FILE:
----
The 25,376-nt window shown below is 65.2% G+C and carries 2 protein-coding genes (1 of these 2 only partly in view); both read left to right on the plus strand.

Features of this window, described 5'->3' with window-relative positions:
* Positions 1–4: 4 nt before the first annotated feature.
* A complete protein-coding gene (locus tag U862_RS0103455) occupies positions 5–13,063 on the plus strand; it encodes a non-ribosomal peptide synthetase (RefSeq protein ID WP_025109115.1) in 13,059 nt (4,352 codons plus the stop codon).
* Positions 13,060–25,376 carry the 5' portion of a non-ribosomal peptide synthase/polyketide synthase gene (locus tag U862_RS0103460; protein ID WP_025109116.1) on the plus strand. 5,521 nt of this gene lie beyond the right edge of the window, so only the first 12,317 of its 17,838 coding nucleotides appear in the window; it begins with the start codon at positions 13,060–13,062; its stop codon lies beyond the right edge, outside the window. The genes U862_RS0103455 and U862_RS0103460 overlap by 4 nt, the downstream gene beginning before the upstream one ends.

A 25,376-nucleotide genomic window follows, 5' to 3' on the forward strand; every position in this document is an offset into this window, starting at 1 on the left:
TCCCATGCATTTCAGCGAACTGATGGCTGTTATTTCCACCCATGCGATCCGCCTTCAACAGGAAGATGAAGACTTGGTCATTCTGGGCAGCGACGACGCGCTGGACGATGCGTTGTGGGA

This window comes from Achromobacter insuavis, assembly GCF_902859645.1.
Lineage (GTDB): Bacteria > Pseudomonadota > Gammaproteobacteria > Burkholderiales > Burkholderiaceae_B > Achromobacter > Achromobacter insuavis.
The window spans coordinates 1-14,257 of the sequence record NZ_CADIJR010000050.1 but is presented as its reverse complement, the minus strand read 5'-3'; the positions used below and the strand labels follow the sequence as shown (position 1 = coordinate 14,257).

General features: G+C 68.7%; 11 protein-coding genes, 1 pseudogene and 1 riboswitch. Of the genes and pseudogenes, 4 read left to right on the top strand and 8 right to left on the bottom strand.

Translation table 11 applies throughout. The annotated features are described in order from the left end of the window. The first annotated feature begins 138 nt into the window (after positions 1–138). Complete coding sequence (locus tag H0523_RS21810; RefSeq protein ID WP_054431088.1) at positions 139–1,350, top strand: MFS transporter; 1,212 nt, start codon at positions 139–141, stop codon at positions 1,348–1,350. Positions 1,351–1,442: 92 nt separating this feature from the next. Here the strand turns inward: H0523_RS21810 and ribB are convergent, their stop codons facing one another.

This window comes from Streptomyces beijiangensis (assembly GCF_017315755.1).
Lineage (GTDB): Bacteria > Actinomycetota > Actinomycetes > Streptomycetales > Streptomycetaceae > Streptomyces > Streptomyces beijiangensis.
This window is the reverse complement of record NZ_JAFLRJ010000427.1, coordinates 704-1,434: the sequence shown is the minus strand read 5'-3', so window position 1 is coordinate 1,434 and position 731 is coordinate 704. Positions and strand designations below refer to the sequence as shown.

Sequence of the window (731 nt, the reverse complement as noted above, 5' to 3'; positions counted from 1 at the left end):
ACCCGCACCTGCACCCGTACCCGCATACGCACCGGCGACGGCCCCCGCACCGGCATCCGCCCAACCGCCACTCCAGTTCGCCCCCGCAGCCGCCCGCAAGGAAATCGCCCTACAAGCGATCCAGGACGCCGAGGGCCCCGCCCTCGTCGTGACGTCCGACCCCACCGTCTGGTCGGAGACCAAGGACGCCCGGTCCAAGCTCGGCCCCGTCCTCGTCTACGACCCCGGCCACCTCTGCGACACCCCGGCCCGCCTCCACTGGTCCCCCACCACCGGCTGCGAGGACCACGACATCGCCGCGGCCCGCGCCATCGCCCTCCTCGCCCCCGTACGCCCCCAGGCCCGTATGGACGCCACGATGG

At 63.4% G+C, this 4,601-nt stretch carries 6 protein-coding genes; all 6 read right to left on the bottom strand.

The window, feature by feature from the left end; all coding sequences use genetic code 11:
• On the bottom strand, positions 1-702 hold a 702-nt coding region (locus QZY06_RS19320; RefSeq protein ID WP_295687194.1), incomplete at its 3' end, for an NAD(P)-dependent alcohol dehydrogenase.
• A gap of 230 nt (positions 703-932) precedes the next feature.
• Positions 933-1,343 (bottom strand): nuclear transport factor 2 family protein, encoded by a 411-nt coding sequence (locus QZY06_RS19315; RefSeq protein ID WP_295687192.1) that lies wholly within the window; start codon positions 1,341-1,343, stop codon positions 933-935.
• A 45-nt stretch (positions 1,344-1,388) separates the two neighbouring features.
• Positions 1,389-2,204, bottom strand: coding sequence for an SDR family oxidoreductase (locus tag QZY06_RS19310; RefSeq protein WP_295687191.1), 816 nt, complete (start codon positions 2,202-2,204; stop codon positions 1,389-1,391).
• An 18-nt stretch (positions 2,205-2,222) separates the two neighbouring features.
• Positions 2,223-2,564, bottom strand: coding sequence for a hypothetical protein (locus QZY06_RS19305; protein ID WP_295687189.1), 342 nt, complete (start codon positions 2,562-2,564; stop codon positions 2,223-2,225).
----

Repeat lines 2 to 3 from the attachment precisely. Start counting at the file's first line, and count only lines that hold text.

Features of this window, described 5'->3' with window-relative positions:
* Positions 1–4: 4 nt before the first annotated feature.